The National Park Service Turns 99, Offers Free Admission

8-25-15 Grand Canyon
Overall view from the south Rim of the Grand Canyon and the Colorado river near Tusayan, Arizona, on August 10, 2012. Charles Platiau/Reuters

The National Park Service (NPS)is one year short of its centennial, turning 99 years old on Tuesday, but it's not waiting for the round number to celebrate. The agency is inviting visitors to spend the day at one of 408 national parks, monuments and other sites, and waiving fees for the 127 of them that aren't already free to enter.

Yellowstone was the first designated national park, established by Congress on March 1, 1872 "as a public park or pleasuring-ground for the benefit and enjoyment of the people," and several other parks and monuments were authorized in the decades that followed. But it wasn't until August 25, 1916 that President Woodrow Wilson signed the "Organic Act" that created the National Park Service as a federal bureau to oversee the system of parks.

"The Service thus established shall promote and regulate the use of the Federal areas known as national parks, monuments and reservations," the act read, whose "purpose is to conserve the scenery and the natural and historic objects and the wild life therein and to provide for the enjoyment of the same in such manner and by such means as will leave them unimpaired for the enjoyment of future generations."

Nearly a century later, the National Park System now covers more than 84 million acres in 50 states, the District of Columbia, American Samoa, Guam, Puerto Rico, Saipan and the Virgin Islands, according to its website, and employs more than 20,000 people. The system—which includes national parks, historic sites, monuments, recreation areas and more—recorded nearly 300 million recreation visits in 2014. Of the 58 national parks, Great Smoky Mountains National Park was most popular in 2014 with more than 10 million recreation visitors, followed by Grand Canyon, Yosemite, Yellowstone and Rocky Mountain National Parks, with 3 million to 5 million recreation visitors each.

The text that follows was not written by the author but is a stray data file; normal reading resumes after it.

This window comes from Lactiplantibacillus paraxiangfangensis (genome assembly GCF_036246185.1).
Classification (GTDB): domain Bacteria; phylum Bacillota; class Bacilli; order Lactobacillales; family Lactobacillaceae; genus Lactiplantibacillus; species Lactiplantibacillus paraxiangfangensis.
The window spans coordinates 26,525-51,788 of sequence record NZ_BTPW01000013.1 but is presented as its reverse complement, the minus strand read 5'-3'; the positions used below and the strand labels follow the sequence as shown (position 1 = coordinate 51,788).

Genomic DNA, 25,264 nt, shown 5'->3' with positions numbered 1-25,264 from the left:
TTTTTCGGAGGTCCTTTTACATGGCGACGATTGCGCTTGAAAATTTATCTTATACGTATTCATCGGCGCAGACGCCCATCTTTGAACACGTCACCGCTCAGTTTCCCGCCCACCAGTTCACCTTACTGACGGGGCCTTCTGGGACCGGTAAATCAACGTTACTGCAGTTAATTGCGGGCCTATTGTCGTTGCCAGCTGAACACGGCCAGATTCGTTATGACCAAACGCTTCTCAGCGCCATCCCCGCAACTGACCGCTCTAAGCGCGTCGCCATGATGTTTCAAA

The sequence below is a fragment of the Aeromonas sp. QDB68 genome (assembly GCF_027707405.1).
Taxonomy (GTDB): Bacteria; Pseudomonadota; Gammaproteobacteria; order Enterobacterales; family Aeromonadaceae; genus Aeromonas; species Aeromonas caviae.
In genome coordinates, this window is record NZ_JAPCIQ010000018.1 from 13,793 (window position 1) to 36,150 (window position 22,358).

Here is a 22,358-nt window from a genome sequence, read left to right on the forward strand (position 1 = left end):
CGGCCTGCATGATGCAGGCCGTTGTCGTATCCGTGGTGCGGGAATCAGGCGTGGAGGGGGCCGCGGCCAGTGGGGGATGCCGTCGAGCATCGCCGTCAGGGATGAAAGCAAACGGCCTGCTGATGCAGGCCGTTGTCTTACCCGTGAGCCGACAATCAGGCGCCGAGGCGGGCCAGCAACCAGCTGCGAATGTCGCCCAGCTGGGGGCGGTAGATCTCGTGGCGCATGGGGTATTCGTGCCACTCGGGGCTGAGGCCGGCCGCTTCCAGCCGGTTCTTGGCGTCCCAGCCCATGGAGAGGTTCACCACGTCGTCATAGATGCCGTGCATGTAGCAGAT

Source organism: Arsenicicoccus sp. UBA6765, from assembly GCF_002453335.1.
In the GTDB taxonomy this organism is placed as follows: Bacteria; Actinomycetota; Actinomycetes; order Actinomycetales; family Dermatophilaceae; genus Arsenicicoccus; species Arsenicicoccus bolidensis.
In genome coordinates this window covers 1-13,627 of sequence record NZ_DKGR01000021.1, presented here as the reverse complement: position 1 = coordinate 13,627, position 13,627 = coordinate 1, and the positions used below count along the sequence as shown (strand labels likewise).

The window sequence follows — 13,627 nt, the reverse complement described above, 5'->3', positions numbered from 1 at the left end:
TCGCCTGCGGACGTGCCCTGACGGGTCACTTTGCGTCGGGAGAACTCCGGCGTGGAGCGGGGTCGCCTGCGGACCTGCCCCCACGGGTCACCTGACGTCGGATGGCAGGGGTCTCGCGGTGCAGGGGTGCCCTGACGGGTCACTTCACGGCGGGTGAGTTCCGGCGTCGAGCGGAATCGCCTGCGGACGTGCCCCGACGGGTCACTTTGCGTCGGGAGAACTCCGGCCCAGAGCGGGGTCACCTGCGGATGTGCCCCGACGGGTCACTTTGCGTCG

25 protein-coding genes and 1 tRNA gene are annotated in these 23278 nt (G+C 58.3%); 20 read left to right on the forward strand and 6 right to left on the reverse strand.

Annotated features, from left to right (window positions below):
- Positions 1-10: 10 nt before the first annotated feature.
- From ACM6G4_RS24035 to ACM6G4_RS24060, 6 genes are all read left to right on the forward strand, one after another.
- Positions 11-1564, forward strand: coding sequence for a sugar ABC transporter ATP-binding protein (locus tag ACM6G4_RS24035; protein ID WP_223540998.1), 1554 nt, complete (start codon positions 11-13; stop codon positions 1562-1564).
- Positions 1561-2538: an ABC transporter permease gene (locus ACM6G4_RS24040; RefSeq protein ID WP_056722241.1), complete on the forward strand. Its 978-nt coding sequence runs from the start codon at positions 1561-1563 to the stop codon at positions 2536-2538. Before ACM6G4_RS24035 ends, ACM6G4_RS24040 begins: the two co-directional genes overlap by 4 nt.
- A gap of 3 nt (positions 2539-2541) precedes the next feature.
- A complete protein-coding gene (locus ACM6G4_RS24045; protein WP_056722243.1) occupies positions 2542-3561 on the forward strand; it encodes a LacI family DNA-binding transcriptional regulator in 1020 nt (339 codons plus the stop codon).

In honor of its last year as a nonagenarian, the service launched "Find Your Park," a new website featuring centennial events, a quiz to help you choose a park to visit, and a list of 99 suggested activities to try. It asks visitors to share their park experiences on social media using the hashtag #FindYourPark with the promise of prizes—such as tickets to the centennial celebration and yearly national park passes—to the top 100 submissions.

The NPS is not only celebrating its past as the centennial approaches, but it is also looking ahead to the tasks awaiting it in the next 100 years. "To us, it's not about cakes and candles—it's about being an organization ready to take on the challenges of our second century," reads the webpage introducing "A Call to Action," the NPS's vision and blueprint for the next century.

"America has changed dramatically since the birth of the National Park Service in 1916. The roots of the National Park Service lie in the parks' majestic, often isolated natural wonders and in places that exemplify our cultural heritage, but our reach now extends to places difficult to imagine 100 years ago—into urban centers, across rural landscapes, deep within oceans and across night skies," the NPS writes. "In our second century, the National Park Service must recommit to exemplary stewardship and public enjoyment of these places."